Netflix to set own official UK age ratings under BBFC system

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Netflix is to set the official UK age ratings for its own films and shows using a new algorithm that will mean its entire catalogue has a rating.

Until now, ratings such as PG, 12 and 18 have been set by the British Board of Film Classification (BBFC).

Netflix will become the first company to determine ratings that will be given the BBFC seal of approval.

Netflix will manually tag things like violence and swearing and the algorithm will pick the appropriate age rating.

A BBFC spokeswoman said: “This is the first time that the BBFC have collaborated with a content provider and put together a scheme that will eventually mean that they will rate their own content. This content will then receive a BBFC rating.

“The content will be viewed by a person, however the classification decision will be made digitally from the tags that the viewer inputs in to the system.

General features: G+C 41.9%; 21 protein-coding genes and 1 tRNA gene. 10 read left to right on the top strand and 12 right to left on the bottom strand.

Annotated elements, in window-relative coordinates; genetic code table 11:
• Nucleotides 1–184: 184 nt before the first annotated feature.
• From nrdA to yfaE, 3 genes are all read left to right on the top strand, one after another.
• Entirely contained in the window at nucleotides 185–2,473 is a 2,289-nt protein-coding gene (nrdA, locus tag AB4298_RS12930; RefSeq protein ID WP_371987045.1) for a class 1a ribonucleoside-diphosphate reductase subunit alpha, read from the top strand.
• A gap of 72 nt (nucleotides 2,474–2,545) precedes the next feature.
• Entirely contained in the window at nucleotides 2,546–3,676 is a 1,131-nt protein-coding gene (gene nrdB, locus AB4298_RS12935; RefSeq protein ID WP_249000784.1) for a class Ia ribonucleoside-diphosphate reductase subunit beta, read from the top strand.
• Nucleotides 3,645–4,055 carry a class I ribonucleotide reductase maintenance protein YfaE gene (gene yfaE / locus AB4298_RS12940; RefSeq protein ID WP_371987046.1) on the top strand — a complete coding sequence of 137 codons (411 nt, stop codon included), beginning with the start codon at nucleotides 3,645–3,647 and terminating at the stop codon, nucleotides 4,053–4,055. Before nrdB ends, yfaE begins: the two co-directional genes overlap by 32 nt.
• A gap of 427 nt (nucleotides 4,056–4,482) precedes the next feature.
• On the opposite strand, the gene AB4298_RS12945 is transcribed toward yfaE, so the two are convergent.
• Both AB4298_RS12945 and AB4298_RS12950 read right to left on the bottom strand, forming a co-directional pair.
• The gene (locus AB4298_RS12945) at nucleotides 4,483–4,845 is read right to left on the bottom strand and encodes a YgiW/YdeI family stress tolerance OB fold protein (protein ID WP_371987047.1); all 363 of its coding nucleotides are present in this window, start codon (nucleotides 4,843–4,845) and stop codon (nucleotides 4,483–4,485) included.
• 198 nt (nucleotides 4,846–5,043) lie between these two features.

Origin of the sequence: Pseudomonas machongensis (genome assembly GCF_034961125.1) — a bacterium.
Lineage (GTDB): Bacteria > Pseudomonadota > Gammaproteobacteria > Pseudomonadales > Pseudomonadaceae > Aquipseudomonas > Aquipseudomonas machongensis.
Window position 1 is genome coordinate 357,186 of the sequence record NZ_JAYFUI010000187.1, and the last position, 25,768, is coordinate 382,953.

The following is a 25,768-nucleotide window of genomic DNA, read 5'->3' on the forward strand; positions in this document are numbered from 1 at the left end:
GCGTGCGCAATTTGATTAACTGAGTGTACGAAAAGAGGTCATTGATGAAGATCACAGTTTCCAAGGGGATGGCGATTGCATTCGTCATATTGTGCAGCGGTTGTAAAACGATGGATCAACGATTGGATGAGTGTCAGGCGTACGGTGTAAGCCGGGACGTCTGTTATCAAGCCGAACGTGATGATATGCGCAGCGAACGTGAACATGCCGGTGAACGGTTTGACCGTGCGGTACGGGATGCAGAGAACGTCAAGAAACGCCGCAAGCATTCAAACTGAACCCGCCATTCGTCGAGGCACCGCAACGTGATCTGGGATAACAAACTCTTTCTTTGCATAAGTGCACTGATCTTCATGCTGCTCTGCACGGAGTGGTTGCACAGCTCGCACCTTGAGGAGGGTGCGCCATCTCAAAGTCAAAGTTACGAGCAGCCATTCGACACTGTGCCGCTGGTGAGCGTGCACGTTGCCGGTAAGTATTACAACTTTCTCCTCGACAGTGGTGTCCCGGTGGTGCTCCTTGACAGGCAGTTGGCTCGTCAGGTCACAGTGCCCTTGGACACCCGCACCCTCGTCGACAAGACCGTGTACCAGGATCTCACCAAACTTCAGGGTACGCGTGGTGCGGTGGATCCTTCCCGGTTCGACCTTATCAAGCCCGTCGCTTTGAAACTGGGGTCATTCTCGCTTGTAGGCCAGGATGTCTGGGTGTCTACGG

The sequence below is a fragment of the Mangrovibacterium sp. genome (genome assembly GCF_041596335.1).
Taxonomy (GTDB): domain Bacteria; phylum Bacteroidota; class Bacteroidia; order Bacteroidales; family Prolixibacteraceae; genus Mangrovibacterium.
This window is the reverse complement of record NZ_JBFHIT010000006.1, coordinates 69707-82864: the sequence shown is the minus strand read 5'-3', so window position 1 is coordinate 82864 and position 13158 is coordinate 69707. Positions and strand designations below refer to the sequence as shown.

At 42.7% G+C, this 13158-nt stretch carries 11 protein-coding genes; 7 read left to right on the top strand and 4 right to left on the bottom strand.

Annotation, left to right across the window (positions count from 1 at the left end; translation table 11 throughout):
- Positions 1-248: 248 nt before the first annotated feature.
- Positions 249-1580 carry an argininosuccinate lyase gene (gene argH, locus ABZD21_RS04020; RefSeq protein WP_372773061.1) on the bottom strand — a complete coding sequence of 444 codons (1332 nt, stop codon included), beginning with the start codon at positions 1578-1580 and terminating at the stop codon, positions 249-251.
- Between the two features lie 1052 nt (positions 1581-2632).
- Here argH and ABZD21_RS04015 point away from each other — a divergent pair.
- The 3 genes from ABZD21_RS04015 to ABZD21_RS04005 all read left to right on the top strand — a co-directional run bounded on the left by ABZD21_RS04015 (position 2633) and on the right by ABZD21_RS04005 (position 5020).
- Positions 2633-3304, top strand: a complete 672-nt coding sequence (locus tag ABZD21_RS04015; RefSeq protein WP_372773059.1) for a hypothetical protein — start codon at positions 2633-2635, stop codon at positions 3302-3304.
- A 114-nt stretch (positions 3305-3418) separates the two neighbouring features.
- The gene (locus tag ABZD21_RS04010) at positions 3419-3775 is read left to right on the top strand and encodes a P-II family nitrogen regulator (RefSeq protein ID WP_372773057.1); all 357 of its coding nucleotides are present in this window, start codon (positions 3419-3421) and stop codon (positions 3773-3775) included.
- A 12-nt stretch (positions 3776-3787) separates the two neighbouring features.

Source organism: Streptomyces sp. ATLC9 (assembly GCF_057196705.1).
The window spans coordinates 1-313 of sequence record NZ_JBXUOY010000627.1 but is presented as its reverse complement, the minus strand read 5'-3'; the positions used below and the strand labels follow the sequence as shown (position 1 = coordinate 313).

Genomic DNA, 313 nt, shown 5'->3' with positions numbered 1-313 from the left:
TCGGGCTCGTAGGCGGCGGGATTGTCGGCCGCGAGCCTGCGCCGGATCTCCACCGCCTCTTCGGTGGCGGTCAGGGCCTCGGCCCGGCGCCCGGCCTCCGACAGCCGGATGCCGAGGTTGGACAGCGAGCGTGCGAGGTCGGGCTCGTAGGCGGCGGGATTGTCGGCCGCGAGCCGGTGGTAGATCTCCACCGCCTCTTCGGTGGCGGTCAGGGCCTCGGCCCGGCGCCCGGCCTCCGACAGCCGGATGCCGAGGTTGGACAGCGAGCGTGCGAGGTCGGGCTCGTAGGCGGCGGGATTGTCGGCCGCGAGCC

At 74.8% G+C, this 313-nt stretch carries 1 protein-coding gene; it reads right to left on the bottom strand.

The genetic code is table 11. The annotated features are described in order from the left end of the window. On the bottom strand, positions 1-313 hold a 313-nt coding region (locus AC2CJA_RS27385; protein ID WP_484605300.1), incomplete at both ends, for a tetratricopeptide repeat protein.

“Therefore if the content contains violence at a particular point it will be tagged as such and these tags will form the basis of the final rating.”

The system will be tested in a year-long pilot, but the BBFC said it was confident it would give accurate results.

The body told BBC News it would “provide ongoing training and support to Netflix to ensure that quality standards do not slip”.

It said it wants 100% of films and programmes on Netflix to have BBFC ratings and for the system to be extended to other streaming services.

The announcement comes after BBFC research found almost 80% of parents were concerned about children seeing inappropriate content online.

The BBFC has also published a set of guidelines for streaming and gaming platforms to achieve “greater and more consistent use of trusted age ratings online”.

They recommend wider use of BBFC age classifications on online video and the equivalent Pan European Game Information (PEGI) symbols for games.

“Our research clearly shows a desire from the public to see the same trusted ratings they expect at the cinema,” BBFC chief executive David Austin said.

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BBC News – Entertainment & Arts

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